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Just 48 hours removed from an ankle injury, Ty Berry personifies Northwestern’s resilience

The junior’s career night puts the ‘Cats in a favorable spot as they endure a tough two-week stretch.

NCAA Basketball: Northwestern at Nebraska Steven Branscombe-USA TODAY Sports

As if Northwestern didn’t have enough on its plate.

Dealing with an intense game against Wisconsin to kick off a grueling two-week stretch coming off an eight-day, COVID-induced layoff, the grimaces on the faces of Julian Roper and Ty Berry threw everything into flux. Their ankle injuries damaged NU’s wing depth so badly that Chris Collins played first-year Nick Martinelli for the first time in almost two months.

While the ‘Cats took the win on Monday, it only made their next contest against Nebraska less than 48 hours later seem more and more like a trap game. In Lincoln, coming off a crucial victory, potentially playing without two of its top wings at full strength and facing an opponent who Northwestern had beaten six straight times entering Wednesday night? The recipe for an off-night seemed all too familiar for a team that has not only been inconsistent in recent years, but in conference play this season also (to be fair, that inconsistency pales in comparison to the rest of the Big Ten right now).

Instead, just like it did against Indiana, Northwestern again proved how resilient of a team it is. And fittingly, it was Berry, playing on that bad ankle, whose 26-point career night gave NU the offensive cushion it needed heading into the game’s final 10 minutes.

Beyond his injury, the fact that it was Berry who punctuated Northwestern’s firm response to the beginning of a nine-day period where it will play four games reads like a Disney script. After a great four-game stretch to kick off conference play, in which he averaged 12.5 points with an effective field goal percentage north of 55%, the junior was quiet against Michigan and got hurt against Wisconsin. In some respects, it mirrored Berry’s 2021-22 season, when he was a staple in Northwestern’s rotation in early January before his minutes drastically fluctuated the rest of the season.

It’s not like Berry’s minutes would have gone anywhere had he struggled against the Cornhuskers, but he persevered to prove that he isn’t just a perimeter threat for the ‘Cats, but a consistent top scoring option. As Nebraska’s Keisei Tominaga lit up NU’s defense for 15 points in the first 10 minutes, Berry kept answering with a flurry of midrange jumpers off the dribble.

It wasn’t until after Tominaga began to cool off when Berry really started to bury open threes at will. He, Matt Nicholson and Boo Buie, who may have had the quietest 17-point night in a while, set in motion the 10-0, half-ending run that gave Northwestern its first significant lead. The ‘Cats went into the break shooting about 55% from the field and 53% from beyond the arc.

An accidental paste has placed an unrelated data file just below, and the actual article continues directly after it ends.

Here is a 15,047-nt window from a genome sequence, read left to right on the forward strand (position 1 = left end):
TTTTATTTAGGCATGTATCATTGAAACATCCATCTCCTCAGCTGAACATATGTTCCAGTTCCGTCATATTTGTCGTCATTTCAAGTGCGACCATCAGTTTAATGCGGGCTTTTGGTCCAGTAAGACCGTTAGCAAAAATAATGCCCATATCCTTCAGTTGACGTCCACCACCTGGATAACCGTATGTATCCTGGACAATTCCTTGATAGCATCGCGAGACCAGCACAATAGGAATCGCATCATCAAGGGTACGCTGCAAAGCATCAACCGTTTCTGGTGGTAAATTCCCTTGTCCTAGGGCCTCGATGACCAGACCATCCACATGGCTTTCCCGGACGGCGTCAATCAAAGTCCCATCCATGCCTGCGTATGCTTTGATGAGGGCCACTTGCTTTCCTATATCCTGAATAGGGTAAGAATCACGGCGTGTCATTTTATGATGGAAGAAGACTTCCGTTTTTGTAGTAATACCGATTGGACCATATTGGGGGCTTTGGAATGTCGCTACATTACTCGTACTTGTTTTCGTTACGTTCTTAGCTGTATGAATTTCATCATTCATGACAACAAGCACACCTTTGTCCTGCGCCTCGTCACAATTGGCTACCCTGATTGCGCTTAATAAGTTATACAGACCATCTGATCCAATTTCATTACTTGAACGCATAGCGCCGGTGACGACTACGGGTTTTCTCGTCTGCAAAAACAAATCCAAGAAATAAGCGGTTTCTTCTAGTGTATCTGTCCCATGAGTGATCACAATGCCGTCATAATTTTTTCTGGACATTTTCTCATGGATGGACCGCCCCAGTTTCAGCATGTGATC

They weren’t the only ones to fight through the quick turnaround. Chase Audige started the game ice-cold, as he failed to score in the first half and committed four turnovers, but he flipped the switch offensively. That change began quietly. He got on the board with a layup, and followed it up with a slick post feed to Nicholson, which led to a free throw trip for the big man.

Soon enough, just as Berry and the rest of the NU offense began to fall back to Earth, Audige took the reins. His transition offense early in the half helped Northwestern’s lead grow to over 20 points.

While that was important, there was no play where he made his presence felt as loudly as his thunderous putback dunk with under four minutes left. The ‘Cats hadn’t scored in over four minutes, and Nebraska had cut a deficit that was as large as 23 points to just 12. Audige effectively put any worries to bed with his slam off a Berry miss, hanging on the rim and quieting the crowd. He shot 6-of-8 from the field en route to 15 points, the literal difference in the game.

Considering this win came against Nebraska, one of probably three teams in the Big Ten one can conclusively designate as a bottom-feeder or a contender right now, it’s easy to overplay the result. Northwestern’s offensive slump toward the end of the game wasn’t too encouraging either.

Regardless, in a conference where predictable wins on the schedule seem to be anything but, it’s a massive plus for Northwestern to control a game on the road, fresh off a draining game on Monday. Now, the ‘Cats get to go home and face Minnesota — the worst opponent left on their slate — in front of what should be a jam-packed student section at Welsh-Ryan Arena on Saturday, given all of its tickets were claimed within 15 minutes of their release.

Winning that game and the next one against Iowa would give the ‘Cats a 7-3 conference record, the same mark through the first half of the Big Ten schedule as... shocker, the 2016-17 team.

As if Northwestern didn’t have enough on its plate.